Vertigo is a specific type of dizziness, a major symptom of a balance disorder. It is the sensation of spinning or swaying while the body is actually stationary with respect to the surroundings. There are two types of vertigo: subjective and objective. There is a subjective vertigo when a person has a false sensation of movement. In the case of objective vertigo, the surroundings appear to move past a person's field of vision. The effects of vertigo may be slight. It can cause nausea and vomiting and, in severe cases, it may give rise to difficulties with standing and walking. Causes of vertigo may be diagnosed through an electronystagmography (ENG) test. We provide access to a full spectrum of evaluation and management options.
Voice is the sound made by air passing from your lungs through your larynx, or voice box. In your larynx are your vocal cords, two bands of muscle that vibrate to make sound. For most of us, our voices play a big part in who we are, what we do and how we communicate. Like fingerprints, each person's voice is unique. Many things we do can injure our vocal cords. Talking too much, screaming, constantly clearing your throat or smoking can make you hoarse. These can also lead to problems such as nodules, polyps and sores on the vocal cords.
Other causes of voice disorders include infections, upward movement of stomach acids into the throat, growths due to a virus, cancer and diseases that paralyze the vocal cords. Treatment for voice disorders varies depending on the cause. Most voice problems can be successfully treated when diagnosed early.
Also called: Dysphagia. If you have a swallowing disorder, you may have difficulty swallowing and may also have pain while swallowing. Some people may be completely unable to swallow or may have trouble swallowing liquids, foods or saliva. This makes it hard to eat. Often, it can be difficult to take in enough calories and fluids to nourish your body. Anyone can have a swallowing disorder, but it is more likely in the elderly. Swallowing problems often happen because of other conditions, including:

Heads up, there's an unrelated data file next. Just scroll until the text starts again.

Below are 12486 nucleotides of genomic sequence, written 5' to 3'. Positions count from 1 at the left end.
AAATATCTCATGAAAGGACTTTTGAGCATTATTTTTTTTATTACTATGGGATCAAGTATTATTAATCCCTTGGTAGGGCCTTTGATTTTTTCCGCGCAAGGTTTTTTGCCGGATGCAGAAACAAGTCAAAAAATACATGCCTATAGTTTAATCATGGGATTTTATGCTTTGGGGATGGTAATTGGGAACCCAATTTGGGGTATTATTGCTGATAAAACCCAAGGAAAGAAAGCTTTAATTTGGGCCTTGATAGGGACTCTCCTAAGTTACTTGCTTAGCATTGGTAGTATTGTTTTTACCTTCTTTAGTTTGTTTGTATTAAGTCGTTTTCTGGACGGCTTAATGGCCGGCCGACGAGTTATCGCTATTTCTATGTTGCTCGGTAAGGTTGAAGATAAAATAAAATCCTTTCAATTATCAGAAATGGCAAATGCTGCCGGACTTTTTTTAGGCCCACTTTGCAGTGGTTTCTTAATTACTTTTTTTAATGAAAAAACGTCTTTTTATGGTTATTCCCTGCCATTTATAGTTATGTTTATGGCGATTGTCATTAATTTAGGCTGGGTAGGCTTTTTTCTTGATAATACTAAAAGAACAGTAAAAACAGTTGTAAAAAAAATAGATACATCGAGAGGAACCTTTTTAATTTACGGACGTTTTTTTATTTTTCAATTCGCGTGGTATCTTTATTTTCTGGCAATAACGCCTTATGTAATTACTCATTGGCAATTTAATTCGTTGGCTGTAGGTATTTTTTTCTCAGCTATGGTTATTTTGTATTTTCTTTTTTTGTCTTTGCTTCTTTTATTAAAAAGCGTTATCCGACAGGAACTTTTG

Nervous system disorders, such as Parkinson's disease and cerebral palsy Problems with your esophagus, including gastroesophageal reflux disease (GERD) Stroke Head or spinal cord injury Cancer of the head, neck, or esophagus Medicines can help some people, while others may need surgery. Manchester Ear, Nose & Throat provides swallowing evaluations by a licensed speech-language pathologist in our office. What causes hearing loss?
Also called: Gastroesophageal reflux disease (GERD) . Your esophagus is the tube that carries food from your mouth to your stomach. Gastroesophageal reflux disease (GERD) happens when a muscle at the end of your esophagus does not close properly. This allows stomach contents to leak back, or reflux, into the esophagus and irritate it. You may feel a burning in the chest or throat called heartburn. Sometimes, you can taste stomach fluid in the back of the mouth. This is acid indigestion. If you have these symptoms more than twice a week, you may have GERD. If not treated, it can lead to more serious health problems.
Sleep apnea is a common disorder that can be serious. In sleep apnea, your breathing stops or gets very shallow. Each pause in breathing typically lasts 10 to 20 seconds or more. These pauses can occur 20 to 30 times or more an hour. The most common type is obstructive sleep apnea. That means you are unable to get enough air through your mouth and nose into your lungs. When that happens, the amount of oxygen in your blood may drop. Normal breaths resume with a snort or choking sound. People with sleep apnea often snore loudly. However, not everyone who snores has sleep apnea.
When your sleep is interrupted throughout the night, you can be drowsy during the day. People with sleep apnea are at higher risk for car crashes, work-related accidents and other medical problems. If you have it, it is important to get treatment.